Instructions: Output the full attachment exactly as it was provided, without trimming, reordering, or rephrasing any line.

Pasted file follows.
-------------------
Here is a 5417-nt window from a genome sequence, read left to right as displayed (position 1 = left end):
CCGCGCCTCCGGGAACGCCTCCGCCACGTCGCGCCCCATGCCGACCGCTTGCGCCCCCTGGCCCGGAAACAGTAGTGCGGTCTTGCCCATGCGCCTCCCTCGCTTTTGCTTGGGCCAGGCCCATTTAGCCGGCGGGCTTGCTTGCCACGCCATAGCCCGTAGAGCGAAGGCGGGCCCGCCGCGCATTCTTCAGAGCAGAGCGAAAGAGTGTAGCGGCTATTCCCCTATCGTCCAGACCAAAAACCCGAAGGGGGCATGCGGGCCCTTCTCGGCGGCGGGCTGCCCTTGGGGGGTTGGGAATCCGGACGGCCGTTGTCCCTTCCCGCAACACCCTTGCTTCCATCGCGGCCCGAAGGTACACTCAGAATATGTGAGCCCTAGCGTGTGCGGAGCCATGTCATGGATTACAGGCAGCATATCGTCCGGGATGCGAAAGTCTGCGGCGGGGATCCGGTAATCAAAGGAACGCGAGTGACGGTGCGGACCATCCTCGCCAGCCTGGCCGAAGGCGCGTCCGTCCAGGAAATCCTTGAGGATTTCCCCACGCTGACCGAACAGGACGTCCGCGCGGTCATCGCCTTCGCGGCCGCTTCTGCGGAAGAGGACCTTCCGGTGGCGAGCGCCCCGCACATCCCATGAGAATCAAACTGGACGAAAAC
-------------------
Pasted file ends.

Here is a 5417-nt window from a genome sequence, read left to right as displayed (position 1 = left end):
CCGCGCCTCCGGGAACGCCTCCGCCACGTCGCGCCCCATGCCGACCGCTTGCGCCCCCTGGCCCGGAAACAGTAGTGCGGTCTTGCCCATGCGCCTCCCTCGCTTTTGCTTGGGCCAGGCCCATTTAGCCGGCGGGCTTGCTTGCCACGCCATAGCCCGTAGAGCGAAGGCGGGCCCGCCGCGCATTCTTCAGAGCAGAGCGAAAGAGTGTAGCGGCTATTCCCCTATCGTCCAGACCAAAAACCCGAAGGGGGCATGCGGGCCCTTCTCGGCGGCGGGCTGCCCTTGGGGGGTTGGGAATCCGGACGGCCGTTGTCCCTTCCCGCAACACCCTTGCTTCCATCGCGGCCCGAAGGTACACTCAGAATATGTGAGCCCTAGCGTGTGCGGAGCCATGTCATGGATTACAGGCAGCATATCGTCCGGGATGCGAAAGTCTGCGGCGGGGATCCGGTAATCAAAGGAACGCGAGTGACGGTGCGGACCATCCTCGCCAGCCTGGCCGAAGGCGCGTCCGTCCAGGAAATCCTTGAGGATTTCCCCACGCTGACCGAACAGGACGTCCGCGCGGTCATCGCCTTCGCGGCCGCTTCTGCGGAAGAGGACCTTCCGGTGGCGAGCGCCCCGCACATCCCATGAGAATCAAACTGGACGAAAAC